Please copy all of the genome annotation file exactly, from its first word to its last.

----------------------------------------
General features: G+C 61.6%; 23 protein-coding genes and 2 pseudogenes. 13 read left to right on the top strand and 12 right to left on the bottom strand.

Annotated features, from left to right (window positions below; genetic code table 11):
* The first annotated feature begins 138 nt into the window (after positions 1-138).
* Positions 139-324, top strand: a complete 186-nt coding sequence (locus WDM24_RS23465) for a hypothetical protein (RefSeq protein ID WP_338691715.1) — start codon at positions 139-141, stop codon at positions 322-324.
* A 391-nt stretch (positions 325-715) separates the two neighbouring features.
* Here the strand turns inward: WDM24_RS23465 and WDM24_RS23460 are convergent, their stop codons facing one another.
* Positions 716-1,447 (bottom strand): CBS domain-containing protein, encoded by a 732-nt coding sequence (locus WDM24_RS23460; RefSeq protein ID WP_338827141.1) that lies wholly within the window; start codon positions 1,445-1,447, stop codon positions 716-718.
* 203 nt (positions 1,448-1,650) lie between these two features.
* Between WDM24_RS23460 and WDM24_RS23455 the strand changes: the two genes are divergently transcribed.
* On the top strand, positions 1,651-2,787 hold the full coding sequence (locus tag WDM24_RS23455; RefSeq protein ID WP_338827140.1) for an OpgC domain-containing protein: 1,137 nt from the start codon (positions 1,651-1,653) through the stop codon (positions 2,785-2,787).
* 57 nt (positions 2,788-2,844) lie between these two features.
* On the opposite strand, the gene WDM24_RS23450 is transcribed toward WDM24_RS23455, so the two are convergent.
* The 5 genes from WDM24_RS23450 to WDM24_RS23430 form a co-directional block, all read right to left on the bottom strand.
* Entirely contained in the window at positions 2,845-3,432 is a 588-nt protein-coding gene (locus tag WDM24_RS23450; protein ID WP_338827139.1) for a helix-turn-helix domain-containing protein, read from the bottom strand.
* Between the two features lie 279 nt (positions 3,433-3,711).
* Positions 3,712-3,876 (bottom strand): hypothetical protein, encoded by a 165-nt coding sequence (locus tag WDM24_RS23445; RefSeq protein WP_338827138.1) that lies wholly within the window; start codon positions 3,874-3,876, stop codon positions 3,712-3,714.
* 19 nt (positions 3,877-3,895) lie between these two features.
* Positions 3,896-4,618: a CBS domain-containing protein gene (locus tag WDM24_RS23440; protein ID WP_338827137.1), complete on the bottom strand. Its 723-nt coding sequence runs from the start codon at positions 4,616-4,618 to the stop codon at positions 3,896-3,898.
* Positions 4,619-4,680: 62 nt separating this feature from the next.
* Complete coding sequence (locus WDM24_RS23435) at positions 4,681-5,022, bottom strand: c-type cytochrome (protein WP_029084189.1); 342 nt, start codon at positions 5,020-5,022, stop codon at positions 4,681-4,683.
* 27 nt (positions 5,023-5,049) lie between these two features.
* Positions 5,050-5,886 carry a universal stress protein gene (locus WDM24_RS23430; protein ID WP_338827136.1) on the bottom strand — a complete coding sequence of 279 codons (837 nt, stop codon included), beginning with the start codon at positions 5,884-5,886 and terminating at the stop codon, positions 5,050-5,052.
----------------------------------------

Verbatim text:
General features: G+C 61.6%; 23 protein-coding genes and 2 pseudogenes. 13 read left to right on the top strand and 12 right to left on the bottom strand.

Annotated features, from left to right (window positions below; genetic code table 11):
* The first annotated feature begins 138 nt into the window (after positions 1-138).
* Positions 139-324, top strand: a complete 186-nt coding sequence (locus WDM24_RS23465) for a hypothetical protein (RefSeq protein ID WP_338691715.1) — start codon at positions 139-141, stop codon at positions 322-324.
* A 391-nt stretch (positions 325-715) separates the two neighbouring features.
* Here the strand turns inward: WDM24_RS23465 and WDM24_RS23460 are convergent, their stop codons facing one another.
* Positions 716-1,447 (bottom strand): CBS domain-containing protein, encoded by a 732-nt coding sequence (locus WDM24_RS23460; RefSeq protein ID WP_338827141.1) that lies wholly within the window; start codon positions 1,445-1,447, stop codon positions 716-718.
* 203 nt (positions 1,448-1,650) lie between these two features.
* Between WDM24_RS23460 and WDM24_RS23455 the strand changes: the two genes are divergently transcribed.
* On the top strand, positions 1,651-2,787 hold the full coding sequence (locus tag WDM24_RS23455; RefSeq protein ID WP_338827140.1) for an OpgC domain-containing protein: 1,137 nt from the start codon (positions 1,651-1,653) through the stop codon (positions 2,785-2,787).
* 57 nt (positions 2,788-2,844) lie between these two features.
* On the opposite strand, the gene WDM24_RS23450 is transcribed toward WDM24_RS23455, so the two are convergent.
* The 5 genes from WDM24_RS23450 to WDM24_RS23430 form a co-directional block, all read right to left on the bottom strand.
* Entirely contained in the window at positions 2,845-3,432 is a 588-nt protein-coding gene (locus tag WDM24_RS23450; protein ID WP_338827139.1) for a helix-turn-helix domain-containing protein, read from the bottom strand.
* Between the two features lie 279 nt (positions 3,433-3,711).
* Positions 3,712-3,876 (bottom strand): hypothetical protein, encoded by a 165-nt coding sequence (locus tag WDM24_RS23445; RefSeq protein WP_338827138.1) that lies wholly within the window; start codon positions 3,874-3,876, stop codon positions 3,712-3,714.
* 19 nt (positions 3,877-3,895) lie between these two features.
* Positions 3,896-4,618: a CBS domain-containing protein gene (locus tag WDM24_RS23440; protein ID WP_338827137.1), complete on the bottom strand. Its 723-nt coding sequence runs from the start codon at positions 4,616-4,618 to the stop codon at positions 3,896-3,898.
* Positions 4,619-4,680: 62 nt separating this feature from the next.
* Complete coding sequence (locus WDM24_RS23435) at positions 4,681-5,022, bottom strand: c-type cytochrome (protein WP_029084189.1); 342 nt, start codon at positions 5,020-5,022, stop codon at positions 4,681-4,683.
* 27 nt (positions 5,023-5,049) lie between these two features.
* Positions 5,050-5,886 carry a universal stress protein gene (locus WDM24_RS23430; protein ID WP_338827136.1) on the bottom strand — a complete coding sequence of 279 codons (837 nt, stop codon included), beginning with the start codon at positions 5,884-5,886 and terminating at the stop codon, positions 5,050-5,052.